Recently, I became extremely self-critical because I got “too busy” to pray, meditate, and go to meetings. When I hear that voice whispering its nasty lies, I’m reminded of how the “Master-Beaters Club” was born.
While having coffee one day, some sober women and I began to share how an internal voice constantly criticized us: We were bad people, couldn’t change, or weren’t worthy of love or care. In short, our fearful thoughts were beating up on us.
Suddenly, one woman said, “Well, let’s just call ourselves the ‘master-beaters club!” After a raucous laugh, we had already weakened this character flaw by naming it and laughing at it.
Ever since that day, when that self-condemning voice creeps into my head, I can reject it by having a good laugh as I recall our special “club.”
How to Stop Beating Ourselves up
As I grew in my trust of a Higher Power, I replaced that critical voice with God’s loving presence, often expressed through human angels (sometimes called “God-in-skin”). For example, my sponsor channeled love into me, and then others joined in, bringing me the care I had so desperately sought.
As I grew into my true self, I realized that my security was guaranteed by my wise God-self, and that my self-criticism had melted away. But, if I let up on my self-care, it can still creep in, as it did this morning.
Today, after talking with my sponsor, going to an Alanon meeting, and meditating, that self-beating voice has left. I now feel peaceful, happy, and free.
More Ways to Quit the Master-Beaters Club
- Make a gratitude list every day of at least 5 new items that are going well for you.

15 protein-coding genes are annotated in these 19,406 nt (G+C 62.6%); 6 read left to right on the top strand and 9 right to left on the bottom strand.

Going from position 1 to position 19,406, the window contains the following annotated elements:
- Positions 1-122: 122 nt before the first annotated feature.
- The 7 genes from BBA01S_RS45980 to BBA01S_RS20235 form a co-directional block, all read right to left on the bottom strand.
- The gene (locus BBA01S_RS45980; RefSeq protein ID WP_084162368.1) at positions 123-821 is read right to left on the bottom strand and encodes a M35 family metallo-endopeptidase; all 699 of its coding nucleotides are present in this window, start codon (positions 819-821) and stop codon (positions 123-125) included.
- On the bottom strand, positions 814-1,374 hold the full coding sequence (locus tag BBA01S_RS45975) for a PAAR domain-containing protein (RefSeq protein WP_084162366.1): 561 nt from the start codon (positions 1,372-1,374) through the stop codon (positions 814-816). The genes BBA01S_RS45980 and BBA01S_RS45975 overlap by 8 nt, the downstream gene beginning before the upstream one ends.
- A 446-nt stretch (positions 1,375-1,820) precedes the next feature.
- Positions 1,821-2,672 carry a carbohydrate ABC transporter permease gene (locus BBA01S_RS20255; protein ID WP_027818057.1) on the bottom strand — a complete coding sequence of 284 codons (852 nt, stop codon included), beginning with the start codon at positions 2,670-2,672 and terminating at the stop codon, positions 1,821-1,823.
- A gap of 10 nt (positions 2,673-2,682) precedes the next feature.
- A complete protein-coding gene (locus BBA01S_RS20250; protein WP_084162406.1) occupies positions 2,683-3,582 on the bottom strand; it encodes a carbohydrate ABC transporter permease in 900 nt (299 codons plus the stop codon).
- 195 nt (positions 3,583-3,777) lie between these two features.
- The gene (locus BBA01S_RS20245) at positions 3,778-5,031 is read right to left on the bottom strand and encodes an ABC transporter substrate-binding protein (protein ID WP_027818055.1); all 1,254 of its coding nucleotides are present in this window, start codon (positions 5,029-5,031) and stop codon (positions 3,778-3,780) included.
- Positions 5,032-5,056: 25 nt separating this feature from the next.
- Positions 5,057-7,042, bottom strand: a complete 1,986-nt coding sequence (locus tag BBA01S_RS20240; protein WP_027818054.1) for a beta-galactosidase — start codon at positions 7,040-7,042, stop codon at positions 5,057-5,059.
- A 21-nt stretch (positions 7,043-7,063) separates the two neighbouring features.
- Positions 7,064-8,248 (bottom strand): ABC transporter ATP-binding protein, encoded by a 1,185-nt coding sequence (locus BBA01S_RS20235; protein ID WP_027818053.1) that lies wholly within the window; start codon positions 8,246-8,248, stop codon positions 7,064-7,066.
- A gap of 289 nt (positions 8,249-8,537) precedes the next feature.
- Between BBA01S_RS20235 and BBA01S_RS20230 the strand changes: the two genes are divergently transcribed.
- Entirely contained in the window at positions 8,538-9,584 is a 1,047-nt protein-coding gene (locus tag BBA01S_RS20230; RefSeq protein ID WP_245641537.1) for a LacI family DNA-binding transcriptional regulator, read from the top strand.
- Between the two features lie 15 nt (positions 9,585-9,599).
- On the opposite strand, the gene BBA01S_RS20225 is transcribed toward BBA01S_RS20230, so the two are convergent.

- Create positive affirmations about your own worth. For example: “I am confident and positive.” “My worth is established by God.” or “I am a special person.”
- Use guided meditations on self-worth and confidence. (I like Insight Timer)
- Practice rigorous self-care: avoid self-destructive habits, eat well, exercise, sleep enough, hang out with healthy friends, and read/listen to inspiring words and stories.
- Go to therapy to overcome negative patterns of acting and thinking.
- Practice self-compassion as suggested by Kristen Neff
If we stay committed to our emotional and spiritual recovery, we come to believe that we are perfectly loved and fully able to love others. What a gift!
No more “Master-Beating” for me!
QUESTION: How do you stop the voice that sometimes beats you up?
My award-winning book, 50 Ways to Worry Less Now describes how to reject the faulty thinking leading to addiction, dysfunctional relationships, perfectionism, and worry about loved ones. Check out the practical directions, personal stories, and other helpful suggestions. Amazon: 4.8 stars (Buy Discounted Paperback, e-book, OR audiobook HERE)
Gigi Langer has been sober 35 years, and holds a PhD in Psychological Studies in Education from Stanford University. Formerly crowned the “Queen of Worry,” Gigi resigned her post many years ago and now lives happily in Florida with her husband, Peter and her cat Murphy.